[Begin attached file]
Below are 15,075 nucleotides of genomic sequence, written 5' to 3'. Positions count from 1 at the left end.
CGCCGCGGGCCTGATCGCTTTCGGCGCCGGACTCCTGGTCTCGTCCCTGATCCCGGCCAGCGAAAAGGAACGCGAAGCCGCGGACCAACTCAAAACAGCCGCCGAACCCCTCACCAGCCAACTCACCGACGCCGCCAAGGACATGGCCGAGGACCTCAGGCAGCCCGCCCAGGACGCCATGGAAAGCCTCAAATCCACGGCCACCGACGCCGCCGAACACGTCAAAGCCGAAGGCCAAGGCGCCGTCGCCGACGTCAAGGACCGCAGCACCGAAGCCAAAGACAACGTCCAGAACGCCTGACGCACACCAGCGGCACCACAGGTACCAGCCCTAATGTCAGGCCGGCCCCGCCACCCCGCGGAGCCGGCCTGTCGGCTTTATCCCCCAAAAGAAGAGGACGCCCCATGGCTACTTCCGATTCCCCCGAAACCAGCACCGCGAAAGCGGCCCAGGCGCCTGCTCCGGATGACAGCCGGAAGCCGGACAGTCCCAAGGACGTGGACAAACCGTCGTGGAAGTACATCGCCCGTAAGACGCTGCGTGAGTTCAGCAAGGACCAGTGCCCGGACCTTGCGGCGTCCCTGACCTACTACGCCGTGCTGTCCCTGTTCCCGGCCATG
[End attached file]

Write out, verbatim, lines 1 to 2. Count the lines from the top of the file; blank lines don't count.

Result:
Below are 15,075 nucleotides of genomic sequence, written 5' to 3'. Positions count from 1 at the left end.
CGCCGCGGGCCTGATCGCTTTCGGCGCCGGACTCCTGGTCTCGTCCCTGATCCCGGCCAGCGAAAAGGAACGCGAAGCCGCGGACCAACTCAAAACAGCCGCCGAACCCCTCACCAGCCAACTCACCGACGCCGCCAAGGACATGGCCGAGGACCTCAGGCAGCCCGCCCAGGACGCCATGGAAAGCCTCAAATCCACGGCCACCGACGCCGCCGAACACGTCAAAGCCGAAGGCCAAGGCGCCGTCGCCGACGTCAAGGACCGCAGCACCGAAGCCAAAGACAACGTCCAGAACGCCTGACGCACACCAGCGGCACCACAGGTACCAGCCCTAATGTCAGGCCGGCCCCGCCACCCCGCGGAGCCGGCCTGTCGGCTTTATCCCCCAAAAGAAGAGGACGCCCCATGGCTACTTCCGATTCCCCCGAAACCAGCACCGCGAAAGCGGCCCAGGCGCCTGCTCCGGATGACAGCCGGAAGCCGGACAGTCCCAAGGACGTGGACAAACCGTCGTGGAAGTACATCGCCCGTAAGACGCTGCGTGAGTTCAGCAAGGACCAGTGCCCGGACCTTGCGGCGTCCCTGACCTACTACGCCGTGCTGTCCCTGTTCCCGGCCATG